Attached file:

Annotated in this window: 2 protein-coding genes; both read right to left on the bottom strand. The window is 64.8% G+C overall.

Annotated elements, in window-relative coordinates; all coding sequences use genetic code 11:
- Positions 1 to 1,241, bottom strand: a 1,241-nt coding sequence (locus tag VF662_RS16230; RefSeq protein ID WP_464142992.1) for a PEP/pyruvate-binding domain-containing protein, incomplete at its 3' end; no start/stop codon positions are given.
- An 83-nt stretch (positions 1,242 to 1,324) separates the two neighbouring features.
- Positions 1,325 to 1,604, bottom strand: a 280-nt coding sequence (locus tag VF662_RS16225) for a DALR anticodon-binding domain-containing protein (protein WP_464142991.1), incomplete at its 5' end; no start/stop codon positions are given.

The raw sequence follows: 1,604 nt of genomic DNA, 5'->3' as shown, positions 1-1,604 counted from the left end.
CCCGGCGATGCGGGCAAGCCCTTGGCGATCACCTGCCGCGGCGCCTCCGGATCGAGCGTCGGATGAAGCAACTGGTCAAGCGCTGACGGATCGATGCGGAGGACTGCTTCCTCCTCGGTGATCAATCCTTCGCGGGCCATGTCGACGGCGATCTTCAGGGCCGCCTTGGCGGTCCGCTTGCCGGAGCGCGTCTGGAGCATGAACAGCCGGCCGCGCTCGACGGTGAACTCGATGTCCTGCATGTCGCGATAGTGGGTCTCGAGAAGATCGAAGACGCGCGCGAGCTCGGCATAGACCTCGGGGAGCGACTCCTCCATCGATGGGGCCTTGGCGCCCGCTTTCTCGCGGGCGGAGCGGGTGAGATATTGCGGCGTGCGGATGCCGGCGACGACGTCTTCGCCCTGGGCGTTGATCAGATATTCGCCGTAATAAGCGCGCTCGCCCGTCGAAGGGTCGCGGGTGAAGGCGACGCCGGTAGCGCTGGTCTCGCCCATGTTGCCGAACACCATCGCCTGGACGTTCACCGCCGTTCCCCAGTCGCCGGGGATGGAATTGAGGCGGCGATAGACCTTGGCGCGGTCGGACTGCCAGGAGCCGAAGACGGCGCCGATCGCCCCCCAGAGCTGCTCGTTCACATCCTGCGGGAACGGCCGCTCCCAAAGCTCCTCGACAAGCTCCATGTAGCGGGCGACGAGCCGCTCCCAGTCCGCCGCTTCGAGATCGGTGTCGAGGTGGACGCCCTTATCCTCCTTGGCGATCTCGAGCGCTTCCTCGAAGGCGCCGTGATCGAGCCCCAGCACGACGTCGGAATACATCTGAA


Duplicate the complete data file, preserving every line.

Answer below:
Annotated in this window: 2 protein-coding genes; both read right to left on the bottom strand. The window is 64.8% G+C overall.

Annotated elements, in window-relative coordinates; all coding sequences use genetic code 11:
- Positions 1 to 1,241, bottom strand: a 1,241-nt coding sequence (locus tag VF662_RS16230; RefSeq protein ID WP_464142992.1) for a PEP/pyruvate-binding domain-containing protein, incomplete at its 3' end; no start/stop codon positions are given.
- An 83-nt stretch (positions 1,242 to 1,324) separates the two neighbouring features.
- Positions 1,325 to 1,604, bottom strand: a 280-nt coding sequence (locus tag VF662_RS16225) for a DALR anticodon-binding domain-containing protein (protein WP_464142991.1), incomplete at its 5' end; no start/stop codon positions are given.

The raw sequence follows: 1,604 nt of genomic DNA, 5'->3' as shown, positions 1-1,604 counted from the left end.
CCCGGCGATGCGGGCAAGCCCTTGGCGATCACCTGCCGCGGCGCCTCCGGATCGAGCGTCGGATGAAGCAACTGGTCAAGCGCTGACGGATCGATGCGGAGGACTGCTTCCTCCTCGGTGATCAATCCTTCGCGGGCCATGTCGACGGCGATCTTCAGGGCCGCCTTGGCGGTCCGCTTGCCGGAGCGCGTCTGGAGCATGAACAGCCGGCCGCGCTCGACGGTGAACTCGATGTCCTGCATGTCGCGATAGTGGGTCTCGAGAAGATCGAAGACGCGCGCGAGCTCGGCATAGACCTCGGGGAGCGACTCCTCCATCGATGGGGCCTTGGCGCCCGCTTTCTCGCGGGCGGAGCGGGTGAGATATTGCGGCGTGCGGATGCCGGCGACGACGTCTTCGCCCTGGGCGTTGATCAGATATTCGCCGTAATAAGCGCGCTCGCCCGTCGAAGGGTCGCGGGTGAAGGCGACGCCGGTAGCGCTGGTCTCGCCCATGTTGCCGAACACCATCGCCTGGACGTTCACCGCCGTTCCCCAGTCGCCGGGGATGGAATTGAGGCGGCGATAGACCTTGGCGCGGTCGGACTGCCAGGAGCCGAAGACGGCGCCGATCGCCCCCCAGAGCTGCTCGTTCACATCCTGCGGGAACGGCCGCTCCCAAAGCTCCTCGACAAGCTCCATGTAGCGGGCGACGAGCCGCTCCCAGTCCGCCGCTTCGAGATCGGTGTCGAGGTGGACGCCCTTATCCTCCTTGGCGATCTCGAGCGCTTCCTCGAAGGCGCCGTGATCGAGCCCCAGCACGACGTCGGAATACATCTGAA